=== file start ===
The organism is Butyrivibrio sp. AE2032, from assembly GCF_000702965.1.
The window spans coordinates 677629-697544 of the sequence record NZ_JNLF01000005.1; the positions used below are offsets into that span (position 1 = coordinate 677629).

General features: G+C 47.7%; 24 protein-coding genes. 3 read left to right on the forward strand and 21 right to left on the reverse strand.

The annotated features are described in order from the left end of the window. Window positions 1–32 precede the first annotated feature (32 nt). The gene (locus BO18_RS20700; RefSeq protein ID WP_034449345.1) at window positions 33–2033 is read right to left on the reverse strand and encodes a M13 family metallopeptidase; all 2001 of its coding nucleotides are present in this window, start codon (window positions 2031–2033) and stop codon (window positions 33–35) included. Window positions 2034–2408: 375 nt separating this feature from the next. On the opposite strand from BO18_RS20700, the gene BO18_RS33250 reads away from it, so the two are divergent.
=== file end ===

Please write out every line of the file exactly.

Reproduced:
The organism is Butyrivibrio sp. AE2032, from assembly GCF_000702965.1.
The window spans coordinates 677629-697544 of the sequence record NZ_JNLF01000005.1; the positions used below are offsets into that span (position 1 = coordinate 677629).

General features: G+C 47.7%; 24 protein-coding genes. 3 read left to right on the forward strand and 21 right to left on the reverse strand.

The annotated features are described in order from the left end of the window. Window positions 1–32 precede the first annotated feature (32 nt). The gene (locus BO18_RS20700; RefSeq protein ID WP_034449345.1) at window positions 33–2033 is read right to left on the reverse strand and encodes a M13 family metallopeptidase; all 2001 of its coding nucleotides are present in this window, start codon (window positions 2031–2033) and stop codon (window positions 33–35) included. Window positions 2034–2408: 375 nt separating this feature from the next. On the opposite strand from BO18_RS20700, the gene BO18_RS33250 reads away from it, so the two are divergent.